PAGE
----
Like motorcycle virgins my very first motorcycle trip, that extended for more than a day and a night, was fraught with excitement and trepidation.
Back in the mid eighties some friends and I took off on what would be the first of many bike trips that we would take together. Like young rebels we were full of spit and vinegar although our rides did not reflect our earthy attitudes.
The Born To Be Mild gang, Jim, me, Darcy and Grant and taking the picture was Debbie, Darcys wife,who was brave enough to ride with us, but not brave enough to pose with us.
I was riding a 1981 Honda 400T Hawk, my friends were on similar bikes, a Honda CB 450, and a couple of Suzuki 500's, all two cylinder, chain drive, air cooled bikes, not big by any means but certainly adequate for motorcycle touring.
Our trip was not a major undertaking but an adventure for us first timers at the art and joy of motorcycle touring.
Our first ride originated from Edmonton Alberta through the Rocky Mountains to the townsite of Jasper, south to Banff, further south through Radium Hot Springs and then back east to Calgary, Alberta.
As usual we were loaded to the nuts, everything we would need for a week of riding and camping, bungeed to the backs of the bikes.
Grant relaxes while we stop yet again to take pictures and converse about how sore our butts are from those slender banana seats.
One of the perks of riding through a national park is the abundance of wildlife, along with the deer further down the road we saw a black bear and her cubs crossing the road, we stopped to observe but were too nervous to get off the bike to get the camera.
Of course when it comes to deer, I am a fearless bipod, besides at that time I am sure I outweighed the deer by a three-to-one margin.
I don't think the cheap yellow plastic riding gear ever goes out of style.
After a couple of beers (notice the stubby bottles) after a hard days ride some one said they saw elk grazing next to our camping spot, I had my gut sucked in so hard for the picture I couldn't breathe for awhile and missed the elk completely.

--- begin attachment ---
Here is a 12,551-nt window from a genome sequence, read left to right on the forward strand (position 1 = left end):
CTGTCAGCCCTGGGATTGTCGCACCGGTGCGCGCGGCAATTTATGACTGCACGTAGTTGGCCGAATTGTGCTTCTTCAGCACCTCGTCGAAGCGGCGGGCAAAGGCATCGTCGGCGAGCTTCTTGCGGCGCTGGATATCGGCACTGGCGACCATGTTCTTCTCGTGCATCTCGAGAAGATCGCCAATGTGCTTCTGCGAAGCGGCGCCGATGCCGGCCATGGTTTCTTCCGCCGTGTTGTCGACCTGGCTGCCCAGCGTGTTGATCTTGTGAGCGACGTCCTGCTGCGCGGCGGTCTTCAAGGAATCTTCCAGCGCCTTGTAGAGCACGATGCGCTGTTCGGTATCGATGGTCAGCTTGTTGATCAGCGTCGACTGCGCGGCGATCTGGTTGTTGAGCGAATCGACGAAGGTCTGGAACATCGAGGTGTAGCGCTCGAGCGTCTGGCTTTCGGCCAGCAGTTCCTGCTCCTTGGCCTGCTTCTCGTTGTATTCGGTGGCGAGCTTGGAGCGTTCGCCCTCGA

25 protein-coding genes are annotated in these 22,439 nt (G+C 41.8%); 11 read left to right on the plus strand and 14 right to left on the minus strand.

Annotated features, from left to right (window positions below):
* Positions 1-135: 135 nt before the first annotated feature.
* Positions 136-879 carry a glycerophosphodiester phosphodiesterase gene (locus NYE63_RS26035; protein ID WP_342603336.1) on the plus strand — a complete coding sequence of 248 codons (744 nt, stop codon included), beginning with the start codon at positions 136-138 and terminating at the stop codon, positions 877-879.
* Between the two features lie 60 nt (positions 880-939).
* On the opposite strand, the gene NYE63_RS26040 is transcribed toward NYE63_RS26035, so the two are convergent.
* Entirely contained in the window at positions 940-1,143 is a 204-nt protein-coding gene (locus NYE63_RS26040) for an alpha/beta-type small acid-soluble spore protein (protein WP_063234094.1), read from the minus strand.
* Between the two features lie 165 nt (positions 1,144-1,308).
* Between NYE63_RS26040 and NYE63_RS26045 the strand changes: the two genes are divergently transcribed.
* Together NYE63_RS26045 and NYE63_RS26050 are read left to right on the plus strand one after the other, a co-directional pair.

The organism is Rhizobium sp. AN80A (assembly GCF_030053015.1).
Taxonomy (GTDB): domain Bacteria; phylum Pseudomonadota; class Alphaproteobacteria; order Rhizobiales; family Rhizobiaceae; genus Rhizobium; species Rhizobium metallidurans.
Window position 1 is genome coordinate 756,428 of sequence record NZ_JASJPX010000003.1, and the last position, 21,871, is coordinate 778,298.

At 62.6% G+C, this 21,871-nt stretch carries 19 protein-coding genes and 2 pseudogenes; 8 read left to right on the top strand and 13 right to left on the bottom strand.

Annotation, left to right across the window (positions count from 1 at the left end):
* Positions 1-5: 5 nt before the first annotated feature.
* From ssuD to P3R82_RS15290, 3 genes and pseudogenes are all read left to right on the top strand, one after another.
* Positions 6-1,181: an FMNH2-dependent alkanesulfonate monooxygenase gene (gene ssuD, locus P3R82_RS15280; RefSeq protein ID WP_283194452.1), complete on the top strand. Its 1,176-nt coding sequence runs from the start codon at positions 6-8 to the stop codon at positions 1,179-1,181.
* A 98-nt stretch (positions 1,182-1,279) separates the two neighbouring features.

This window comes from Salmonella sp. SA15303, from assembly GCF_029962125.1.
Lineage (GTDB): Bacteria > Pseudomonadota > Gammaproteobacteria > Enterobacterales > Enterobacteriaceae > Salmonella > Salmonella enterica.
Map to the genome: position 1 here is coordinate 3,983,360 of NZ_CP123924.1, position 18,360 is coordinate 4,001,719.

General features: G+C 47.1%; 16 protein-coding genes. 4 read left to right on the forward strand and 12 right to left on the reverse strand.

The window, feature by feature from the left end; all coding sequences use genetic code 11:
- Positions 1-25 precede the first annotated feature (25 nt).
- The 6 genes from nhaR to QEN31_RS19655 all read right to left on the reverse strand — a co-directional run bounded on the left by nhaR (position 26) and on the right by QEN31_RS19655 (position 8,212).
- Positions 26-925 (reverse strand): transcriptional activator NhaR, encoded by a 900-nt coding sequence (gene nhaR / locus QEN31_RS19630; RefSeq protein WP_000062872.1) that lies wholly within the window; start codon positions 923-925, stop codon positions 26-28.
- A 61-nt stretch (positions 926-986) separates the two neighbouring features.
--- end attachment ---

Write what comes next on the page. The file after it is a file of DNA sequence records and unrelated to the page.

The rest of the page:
It was nice to be able to camp amongst the animals except later in the evening a big black bear ambled by, too close for our comfort and again no picture was taken as we were all ready to flee if the bear so much as noticed us.
Darcy giving Grant a lesson in trick riding, being able to steer my bike with his feet. Grant as usual appears enthralled by the antics.
That Darcy was always sneaking around taking pictures, this time catching the pup tents unaware. Actually Darcy took all the pictures although he may not want to take credit for them.
I miss the daily maintenance of a chain drive bike, adjusting and lubing, adjusting and lubing.
That's Jim on the bike, whenever we needed some gas to start the fire we would send Jim on an errand and drain some gas from his bike for fire starter. Jim could never understand why he never got as good of mileage out of his bike as the rest of us.
That was the first of many bike road trips we took together, it was the second bike I owned and the first one reliable enough to go out of town without worrying about breakdowns.
We never traveled far in a day, often stopping to sightsee and check out the local attractions, but it was a good first trip, one that opened the door to others.